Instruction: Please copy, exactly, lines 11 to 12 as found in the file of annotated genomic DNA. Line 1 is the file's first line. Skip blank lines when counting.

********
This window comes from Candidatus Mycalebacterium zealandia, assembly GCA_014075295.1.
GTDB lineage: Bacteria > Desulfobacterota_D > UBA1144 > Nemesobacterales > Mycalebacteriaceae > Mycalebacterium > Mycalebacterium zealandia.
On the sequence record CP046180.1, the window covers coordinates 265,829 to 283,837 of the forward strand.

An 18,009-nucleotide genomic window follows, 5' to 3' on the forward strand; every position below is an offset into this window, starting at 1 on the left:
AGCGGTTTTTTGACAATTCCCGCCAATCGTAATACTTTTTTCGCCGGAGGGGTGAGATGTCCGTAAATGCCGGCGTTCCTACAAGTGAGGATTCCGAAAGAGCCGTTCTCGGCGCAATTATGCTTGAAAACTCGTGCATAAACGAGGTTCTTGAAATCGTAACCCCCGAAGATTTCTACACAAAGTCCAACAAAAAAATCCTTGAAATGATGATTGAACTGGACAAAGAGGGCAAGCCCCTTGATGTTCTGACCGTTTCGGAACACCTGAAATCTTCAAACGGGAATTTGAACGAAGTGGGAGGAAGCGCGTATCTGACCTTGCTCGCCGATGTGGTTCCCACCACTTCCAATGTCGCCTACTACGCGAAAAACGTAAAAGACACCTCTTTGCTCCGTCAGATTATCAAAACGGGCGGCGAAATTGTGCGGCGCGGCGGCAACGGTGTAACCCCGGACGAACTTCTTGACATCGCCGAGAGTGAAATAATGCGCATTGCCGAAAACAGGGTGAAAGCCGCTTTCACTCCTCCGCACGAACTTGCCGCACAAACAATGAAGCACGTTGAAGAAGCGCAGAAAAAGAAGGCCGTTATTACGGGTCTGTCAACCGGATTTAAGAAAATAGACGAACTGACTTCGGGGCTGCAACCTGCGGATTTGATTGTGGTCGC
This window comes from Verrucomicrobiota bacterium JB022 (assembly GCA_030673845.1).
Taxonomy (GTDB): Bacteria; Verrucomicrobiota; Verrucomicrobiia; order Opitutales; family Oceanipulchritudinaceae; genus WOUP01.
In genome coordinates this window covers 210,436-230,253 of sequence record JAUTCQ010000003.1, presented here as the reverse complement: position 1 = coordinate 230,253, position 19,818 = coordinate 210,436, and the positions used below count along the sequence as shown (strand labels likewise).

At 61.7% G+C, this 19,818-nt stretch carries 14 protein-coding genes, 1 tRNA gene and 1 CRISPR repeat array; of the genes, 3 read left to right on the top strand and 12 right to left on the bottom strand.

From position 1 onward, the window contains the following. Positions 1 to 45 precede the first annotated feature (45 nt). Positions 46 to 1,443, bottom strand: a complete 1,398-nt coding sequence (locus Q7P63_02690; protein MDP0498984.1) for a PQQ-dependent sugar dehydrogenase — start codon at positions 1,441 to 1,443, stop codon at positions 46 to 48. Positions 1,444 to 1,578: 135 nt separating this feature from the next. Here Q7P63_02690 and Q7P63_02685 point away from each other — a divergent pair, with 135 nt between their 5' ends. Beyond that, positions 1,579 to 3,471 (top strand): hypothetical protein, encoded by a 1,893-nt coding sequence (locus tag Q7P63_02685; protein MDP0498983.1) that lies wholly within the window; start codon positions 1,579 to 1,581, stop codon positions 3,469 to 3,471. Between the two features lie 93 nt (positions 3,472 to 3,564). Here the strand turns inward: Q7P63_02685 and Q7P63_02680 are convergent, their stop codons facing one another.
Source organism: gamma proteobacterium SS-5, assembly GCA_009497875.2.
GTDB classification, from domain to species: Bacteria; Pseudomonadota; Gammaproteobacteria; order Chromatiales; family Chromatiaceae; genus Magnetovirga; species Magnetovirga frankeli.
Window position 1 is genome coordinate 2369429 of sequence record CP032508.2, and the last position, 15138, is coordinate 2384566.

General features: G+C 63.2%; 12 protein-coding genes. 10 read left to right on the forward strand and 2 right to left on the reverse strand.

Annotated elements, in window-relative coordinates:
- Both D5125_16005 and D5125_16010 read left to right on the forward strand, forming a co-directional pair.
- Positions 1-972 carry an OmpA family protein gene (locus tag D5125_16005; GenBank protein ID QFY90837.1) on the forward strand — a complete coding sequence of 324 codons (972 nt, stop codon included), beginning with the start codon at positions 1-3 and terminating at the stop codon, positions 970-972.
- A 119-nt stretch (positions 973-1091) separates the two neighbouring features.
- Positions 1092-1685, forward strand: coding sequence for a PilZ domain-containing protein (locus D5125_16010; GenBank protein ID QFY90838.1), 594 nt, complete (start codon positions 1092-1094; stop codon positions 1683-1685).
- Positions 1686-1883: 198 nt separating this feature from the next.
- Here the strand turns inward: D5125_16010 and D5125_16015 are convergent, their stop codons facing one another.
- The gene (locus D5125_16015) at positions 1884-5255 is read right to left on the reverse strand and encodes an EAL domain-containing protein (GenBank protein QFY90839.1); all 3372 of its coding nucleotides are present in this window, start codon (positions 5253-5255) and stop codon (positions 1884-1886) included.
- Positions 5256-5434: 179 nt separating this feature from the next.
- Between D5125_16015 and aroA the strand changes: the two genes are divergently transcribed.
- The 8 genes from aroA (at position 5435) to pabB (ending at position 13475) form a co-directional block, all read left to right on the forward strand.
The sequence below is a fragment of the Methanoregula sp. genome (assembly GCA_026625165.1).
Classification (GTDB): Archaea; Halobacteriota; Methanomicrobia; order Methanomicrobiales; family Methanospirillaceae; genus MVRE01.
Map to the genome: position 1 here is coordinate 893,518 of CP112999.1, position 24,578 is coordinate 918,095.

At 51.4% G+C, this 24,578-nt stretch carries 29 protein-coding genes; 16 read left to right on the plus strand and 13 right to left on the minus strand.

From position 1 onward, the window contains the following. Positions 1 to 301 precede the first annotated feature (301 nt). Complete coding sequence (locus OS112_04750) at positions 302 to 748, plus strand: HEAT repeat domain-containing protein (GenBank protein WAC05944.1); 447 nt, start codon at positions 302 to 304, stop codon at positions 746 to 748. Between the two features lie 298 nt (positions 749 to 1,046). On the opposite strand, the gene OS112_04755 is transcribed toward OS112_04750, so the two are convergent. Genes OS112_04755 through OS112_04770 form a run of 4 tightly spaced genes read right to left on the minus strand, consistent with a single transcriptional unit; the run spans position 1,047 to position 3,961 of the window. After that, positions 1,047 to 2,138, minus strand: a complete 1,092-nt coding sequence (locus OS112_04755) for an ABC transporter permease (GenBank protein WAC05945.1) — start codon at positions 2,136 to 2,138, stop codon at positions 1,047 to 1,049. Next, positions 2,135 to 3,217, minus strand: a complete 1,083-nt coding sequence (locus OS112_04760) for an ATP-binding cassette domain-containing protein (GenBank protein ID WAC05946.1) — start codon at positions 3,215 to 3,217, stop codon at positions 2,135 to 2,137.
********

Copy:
Source organism: gamma proteobacterium SS-5, assembly GCA_009497875.2.
GTDB classification, from domain to species: Bacteria; Pseudomonadota; Gammaproteobacteria; order Chromatiales; family Chromatiaceae; genus Magnetovirga; species Magnetovirga frankeli.